Saskia Hollander is executive director at The Broker. She holds a PhD in political science from Radboud University Nijmegen. She previously worked at the Dutch Scientific Council for Government Policy (WRR) and the Advisory Council on International Affairs (AIV). Her professional interests include democratic institutions, the quality of democracy, political participation, and political and economic inequality.
In the past few years, Africa’s economic self-confidence on the global stage has grown. A number of African countries are experiencing remarkable levels of economic growth and – due to newly established partnerships with emerging economies like China, Brazil and India – have become less dependent on traditional aid flows from the North. The continent’s increased economic self-assurance resonates in the post-2015 process, where African countries form a strong alliance with other developing countries in the G77. Africa’s successful effort to draft a common post-2015 strategy once more underscores its footprint in the post-2015 process. The question however remains whether, in the coming period, internal differences and diversity will throw a spanner in the works.
In October, several events will be hosted concerning the post-2015 process. A selection of key events is presented in the table below. The Broker will update you on some of the most relevant events.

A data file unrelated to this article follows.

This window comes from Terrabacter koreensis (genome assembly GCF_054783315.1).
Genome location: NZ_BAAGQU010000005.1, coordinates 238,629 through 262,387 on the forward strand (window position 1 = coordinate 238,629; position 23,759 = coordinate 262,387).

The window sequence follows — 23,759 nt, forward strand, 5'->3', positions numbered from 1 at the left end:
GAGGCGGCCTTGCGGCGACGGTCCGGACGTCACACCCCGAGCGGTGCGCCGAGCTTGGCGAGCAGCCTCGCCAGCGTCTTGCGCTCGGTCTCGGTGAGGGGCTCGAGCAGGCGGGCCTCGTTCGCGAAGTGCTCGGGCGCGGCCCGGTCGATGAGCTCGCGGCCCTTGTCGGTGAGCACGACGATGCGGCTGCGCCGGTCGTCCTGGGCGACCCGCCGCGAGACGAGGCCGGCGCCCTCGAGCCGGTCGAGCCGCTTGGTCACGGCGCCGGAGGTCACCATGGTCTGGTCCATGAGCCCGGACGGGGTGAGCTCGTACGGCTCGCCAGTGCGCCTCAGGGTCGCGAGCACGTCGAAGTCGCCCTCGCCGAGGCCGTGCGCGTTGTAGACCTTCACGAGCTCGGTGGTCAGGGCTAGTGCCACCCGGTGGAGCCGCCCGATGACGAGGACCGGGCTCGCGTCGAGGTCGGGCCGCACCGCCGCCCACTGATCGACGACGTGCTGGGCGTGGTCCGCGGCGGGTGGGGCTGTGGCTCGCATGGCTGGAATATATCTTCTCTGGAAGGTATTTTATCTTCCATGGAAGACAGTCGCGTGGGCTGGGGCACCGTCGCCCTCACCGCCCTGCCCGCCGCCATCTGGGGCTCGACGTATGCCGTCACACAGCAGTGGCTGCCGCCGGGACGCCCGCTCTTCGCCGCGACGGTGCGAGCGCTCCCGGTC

Now that the eighth and final stocktaking session of the Open Working Group (OWG) on Sustainable Development Goals (SDGs) has taken place, the more ‘friendly’ phase of the post-2015 process seems to have come to an end. The OWG member states’ overall emphasis on the need for consensus and pragmatism mask an inevitable clash between the North and the South on the scope of the SDGs, their universality and, above all, their means of implementation. Which elements of the development narrative need to be translated into specific goals and targets? To what extent is their applicability differentiated according to national contexts? And who has to pay?
The root causes of many resource-related conflicts, hidden or openly violent and armed, are grounded within power constellations around conflicting interests. Within those power dynamics, national and global economic influences often override local environmental interests and human rights.